Final Portfolio

While most assignments in this course are designed for our sections in particular, the final portfolio assignment is shared by the entire program. In contrast to the rest of your assignments, which end up on the blog, this assignment will ask you to compile Word documents into a folder.

The full set of instructions for the final portfolio, which we’ll begin discussing on October 29, can be found in pdf formĀ here.

31 thoughts on “Final Portfolio”

  1. What would be a good example of a nonverbal artifact? Does nonverbal mean “not spoken orally” or “without words” in this context?

    1. While nonverbal in a general sense refers to basically anything that’s not words, in the GA Tech writing program this typically refers to the aspects of oral performance that aren’t the words… Facial expression, bodily movement, body language, etc. The pecha kucha certainly covers this (feel free to talk about the in-class presentation as well as the recorded artifact), as would the first-week response video.

  2. In the artifacts that together best reflect your work and development in the course do we paste the artifact above and then reflect on it, or is there another way we are meant to do it.

    1. The artifacts need not be pasted into the Word document containing your TOC, self-review essay, and short reflections. Except for documents representing process toward one of your artifacts, all of your artifacts need only be “included” via URLs/links in the table of contents. The short reflections themselves can include a link, too, but the link in the TOC actually suffices. That is, the short reflections can be largely independent of the objects they’re reflecting on.

    1. Since it will be clear that you’re referencing your own work, no citation is necessary for a screen shot in this case. You might, however, include a caption that identifies the screenshot as “Figure 1 (or 2 or 3 etc.)” and identifies the image–“one section of the infographic project,” for example.

  3. To represent the PK, include a URL or link to the recorded, online PK in your table of contents. Either the link to your blog post or the YouTube link will suffice.

  4. For most of you, the multimodal essay will best reflect a revision process. The key is to show change in an artifact over time. A rough draft (such as the one you sent to your peers) and a final draft would suffice, though you may include other drafts, too.

    1. Yes–oral in that it’s spoken, nonverbal in that you presented it with body language in class, visual because of the images/slides, and electronic because of its final form as a web video. If you use the PK and any other 2 artifacts, you’re likely to have covered all the required bases.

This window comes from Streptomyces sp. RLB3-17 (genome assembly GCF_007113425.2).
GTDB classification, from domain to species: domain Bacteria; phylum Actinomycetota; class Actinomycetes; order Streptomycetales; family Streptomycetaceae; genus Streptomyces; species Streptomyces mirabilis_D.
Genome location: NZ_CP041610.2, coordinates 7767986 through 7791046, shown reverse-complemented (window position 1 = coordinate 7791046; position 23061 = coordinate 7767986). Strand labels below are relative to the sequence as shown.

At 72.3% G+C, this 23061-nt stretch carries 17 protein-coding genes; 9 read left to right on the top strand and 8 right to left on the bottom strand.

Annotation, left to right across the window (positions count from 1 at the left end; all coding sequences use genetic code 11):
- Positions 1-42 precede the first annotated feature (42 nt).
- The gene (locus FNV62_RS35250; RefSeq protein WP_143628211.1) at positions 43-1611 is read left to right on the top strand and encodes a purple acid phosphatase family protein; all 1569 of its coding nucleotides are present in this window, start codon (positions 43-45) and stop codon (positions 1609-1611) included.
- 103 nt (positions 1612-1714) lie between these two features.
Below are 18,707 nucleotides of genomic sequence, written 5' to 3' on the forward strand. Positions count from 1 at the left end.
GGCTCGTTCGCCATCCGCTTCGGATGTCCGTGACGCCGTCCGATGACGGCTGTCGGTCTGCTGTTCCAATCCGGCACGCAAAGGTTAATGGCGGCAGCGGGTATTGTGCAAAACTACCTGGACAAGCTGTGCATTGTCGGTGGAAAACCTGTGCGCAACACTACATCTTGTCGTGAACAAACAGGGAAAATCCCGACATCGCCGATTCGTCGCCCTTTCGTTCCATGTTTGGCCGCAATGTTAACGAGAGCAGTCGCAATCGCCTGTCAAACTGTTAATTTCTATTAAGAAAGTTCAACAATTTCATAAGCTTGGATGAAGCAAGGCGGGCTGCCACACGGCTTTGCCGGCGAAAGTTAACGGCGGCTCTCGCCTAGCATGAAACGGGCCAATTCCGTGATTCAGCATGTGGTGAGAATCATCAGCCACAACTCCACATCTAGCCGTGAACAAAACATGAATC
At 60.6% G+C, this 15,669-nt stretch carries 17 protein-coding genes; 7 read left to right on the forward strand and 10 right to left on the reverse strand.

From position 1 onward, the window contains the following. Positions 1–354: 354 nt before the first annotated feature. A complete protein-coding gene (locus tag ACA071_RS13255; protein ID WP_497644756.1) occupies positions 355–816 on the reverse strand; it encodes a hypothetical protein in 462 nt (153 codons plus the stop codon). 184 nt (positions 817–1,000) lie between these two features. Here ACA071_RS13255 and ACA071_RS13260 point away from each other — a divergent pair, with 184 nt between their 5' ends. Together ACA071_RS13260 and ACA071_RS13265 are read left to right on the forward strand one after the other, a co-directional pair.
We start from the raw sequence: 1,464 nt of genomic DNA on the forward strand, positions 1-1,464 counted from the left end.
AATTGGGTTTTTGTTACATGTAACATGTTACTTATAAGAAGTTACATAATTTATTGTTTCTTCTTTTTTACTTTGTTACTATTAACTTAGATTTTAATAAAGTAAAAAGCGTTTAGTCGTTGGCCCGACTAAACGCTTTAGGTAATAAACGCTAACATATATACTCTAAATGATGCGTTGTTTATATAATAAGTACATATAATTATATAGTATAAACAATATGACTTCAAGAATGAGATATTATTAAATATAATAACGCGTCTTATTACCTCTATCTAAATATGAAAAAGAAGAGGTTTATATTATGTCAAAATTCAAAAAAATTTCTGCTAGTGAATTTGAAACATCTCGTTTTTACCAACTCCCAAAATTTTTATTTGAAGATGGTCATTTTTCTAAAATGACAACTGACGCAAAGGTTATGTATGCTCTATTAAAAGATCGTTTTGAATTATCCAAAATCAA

5. For the reflection essay, can we only use the 3 artifacts we used at the end of the portfolio, or can we use other assignments from the class as well? If we can use other assignments that we didn’t use as artifacts, do we have to include them in the portfolio?

    1. Feel free to reference any work from the course in the reflective essay. You need not include those other artifacts in the portfolio.

  6. For the artifact that deals with the revision process, can I compare a comment from the beginning of the semester to one I wrote towards the end?

    1. While you could easily talk about two comments from different points in the semester as demonstrating some element of your learning in the self-reflection essay, blog comments aren’t likely to be strong “process-demonstrating” artifacts. The process you’re supposed to show here is a conscious process of making and rethinking rhetorical decisions over the course of the development of a single artifact. It would be a better idea to show the process of development of a more substantive product, such as the blog post you revised for the blog reflection, the longer multimodal blog essay, the infographic, or the pecha kucha.

  7. What has to go in the works cited page if all the content in our essay is our own idea and thoughts on our reflective process? Is it alright if we don’t have a works cited page?

    1. Unless you’ve cited or borrowed from work by others that is not your own thought and ideas, you do not need a works cited page.

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